According to confidential documents, the company - provisionally called TUCPower - would be 75 per cent owned by unions and 25 per cent by financial investors and would seek to take advantage of the deregulation of the energy supply market next year.
The idea would be to supply energy providers with the names and addresses of any of the seven million union members who declared an interest in joining the scheme. Under the plan, householders would get cheap power and unions would be paid half the profits made through fees charged by TUCPower.
A venture of this kind represents a sea-change in the attitude of unions, which have traditionally steered clear of engaging in capitalist enterprises, but it will receive a warm welcome from Labour leaders.
Left-wingers on the TUC's ruling general council, which is due to back the plan in principle today, will argue that the venture sits uneasily with the movement's opposition to privatisation and deregulation.
But the officer corps at the left-led unions Unison and the T&G general union, together with the GMB general union and the engineering union, have identified no serious practical difficulties. Criticism may yet emerge from lay activists.
Tony Cooper, general secretary of the Engineers' and Managers' Association, who first floated the idea, says that if the company could capture just 1 per cent of the market, turnover would amount to pounds 147m.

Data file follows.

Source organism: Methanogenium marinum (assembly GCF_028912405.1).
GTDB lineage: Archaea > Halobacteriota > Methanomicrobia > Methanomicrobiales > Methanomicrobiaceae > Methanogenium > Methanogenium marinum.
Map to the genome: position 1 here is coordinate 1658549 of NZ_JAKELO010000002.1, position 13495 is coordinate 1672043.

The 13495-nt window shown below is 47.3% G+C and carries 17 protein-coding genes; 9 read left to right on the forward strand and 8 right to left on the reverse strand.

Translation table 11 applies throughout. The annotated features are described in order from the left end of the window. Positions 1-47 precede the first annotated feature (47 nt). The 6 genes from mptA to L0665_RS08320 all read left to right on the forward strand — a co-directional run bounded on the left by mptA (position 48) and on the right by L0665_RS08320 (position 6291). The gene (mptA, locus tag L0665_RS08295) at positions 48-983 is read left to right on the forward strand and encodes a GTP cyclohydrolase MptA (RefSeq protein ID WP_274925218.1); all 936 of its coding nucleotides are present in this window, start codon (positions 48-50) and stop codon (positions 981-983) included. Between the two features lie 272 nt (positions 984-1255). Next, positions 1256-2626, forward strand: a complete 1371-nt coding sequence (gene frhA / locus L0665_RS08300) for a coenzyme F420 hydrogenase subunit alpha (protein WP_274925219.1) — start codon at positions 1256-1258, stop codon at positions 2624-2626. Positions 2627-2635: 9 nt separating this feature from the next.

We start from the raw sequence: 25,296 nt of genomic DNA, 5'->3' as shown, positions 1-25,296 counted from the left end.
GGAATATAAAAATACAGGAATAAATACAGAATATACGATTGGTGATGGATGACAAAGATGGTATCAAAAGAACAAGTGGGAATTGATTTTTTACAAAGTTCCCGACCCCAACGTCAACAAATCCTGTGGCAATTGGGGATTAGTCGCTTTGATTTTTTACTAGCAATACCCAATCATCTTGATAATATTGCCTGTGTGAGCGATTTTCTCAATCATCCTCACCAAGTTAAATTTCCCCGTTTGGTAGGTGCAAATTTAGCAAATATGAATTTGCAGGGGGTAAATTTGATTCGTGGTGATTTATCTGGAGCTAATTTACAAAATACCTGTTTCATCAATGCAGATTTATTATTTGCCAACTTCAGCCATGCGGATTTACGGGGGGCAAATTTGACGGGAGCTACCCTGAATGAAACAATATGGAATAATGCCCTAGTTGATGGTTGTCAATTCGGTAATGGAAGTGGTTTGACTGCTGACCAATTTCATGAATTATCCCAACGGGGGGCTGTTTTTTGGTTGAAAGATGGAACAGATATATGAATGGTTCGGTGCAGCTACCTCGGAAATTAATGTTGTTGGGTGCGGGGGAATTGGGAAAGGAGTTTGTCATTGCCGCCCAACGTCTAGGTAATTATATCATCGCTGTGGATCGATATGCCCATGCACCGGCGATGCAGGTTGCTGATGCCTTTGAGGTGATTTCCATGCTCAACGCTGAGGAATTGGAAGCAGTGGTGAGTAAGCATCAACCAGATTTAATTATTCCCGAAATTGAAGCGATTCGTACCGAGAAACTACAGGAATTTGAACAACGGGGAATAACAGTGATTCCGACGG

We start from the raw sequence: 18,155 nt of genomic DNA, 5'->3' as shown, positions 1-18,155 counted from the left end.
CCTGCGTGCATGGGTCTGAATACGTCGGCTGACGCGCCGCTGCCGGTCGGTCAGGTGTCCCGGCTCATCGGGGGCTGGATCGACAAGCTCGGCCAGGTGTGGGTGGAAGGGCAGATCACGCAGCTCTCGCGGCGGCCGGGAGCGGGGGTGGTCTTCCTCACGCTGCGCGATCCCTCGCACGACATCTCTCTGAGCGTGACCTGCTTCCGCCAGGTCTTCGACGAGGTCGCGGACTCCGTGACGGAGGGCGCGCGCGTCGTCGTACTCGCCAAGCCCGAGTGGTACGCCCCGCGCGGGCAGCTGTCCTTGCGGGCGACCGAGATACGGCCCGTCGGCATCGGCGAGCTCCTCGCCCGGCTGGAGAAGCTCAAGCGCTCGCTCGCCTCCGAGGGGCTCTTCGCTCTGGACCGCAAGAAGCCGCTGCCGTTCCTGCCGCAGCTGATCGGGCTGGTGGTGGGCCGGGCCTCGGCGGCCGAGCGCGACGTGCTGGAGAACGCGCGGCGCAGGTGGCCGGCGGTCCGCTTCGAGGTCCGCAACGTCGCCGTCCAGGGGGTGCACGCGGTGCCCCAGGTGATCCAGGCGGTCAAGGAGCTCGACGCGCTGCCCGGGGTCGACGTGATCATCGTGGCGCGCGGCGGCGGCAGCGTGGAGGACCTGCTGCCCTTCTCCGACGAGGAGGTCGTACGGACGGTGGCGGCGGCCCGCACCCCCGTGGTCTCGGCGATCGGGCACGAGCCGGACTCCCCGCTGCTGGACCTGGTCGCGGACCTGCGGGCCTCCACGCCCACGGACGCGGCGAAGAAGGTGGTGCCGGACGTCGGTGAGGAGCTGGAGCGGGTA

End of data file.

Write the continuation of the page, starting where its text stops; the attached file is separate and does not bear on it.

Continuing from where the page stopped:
In a letter to John Monks, TUC leader, Mr Cooper says that the seven million trade unionists together with their families represent between a third and a half of the country's 21 million households.
An internal TUC memorandum argues that potentially unions have considerable bargaining power to negotiate discounts with power providers.
Mr Cooper says union members are "low risk, valuable customers" because by definition they are in employment. If a substantial return was made cash could be used to help unemployed members buy energy.
"We have here potentially a way to give all members a good deal on energy purchase; ensure that the unionised companies in generation and the coal industry have access to the key market so preserving members' jobs; make a substantial amount of cash for the movement and at least get something out of yet another difficult change rather than getting stuffed by it as business passes to assorted foreigners, non-unionised generators and the likes of Group 4. It will cost us nothing."
TUC officials propose that some of the surplus could be used to provide some hardship payments to trade unionists who ran into temporary difficulties in meeting energy bills. Initial start-up funding is intended to come from private financiers, who would be required to provide between pounds 500,000 and pounds 1m.Reuse content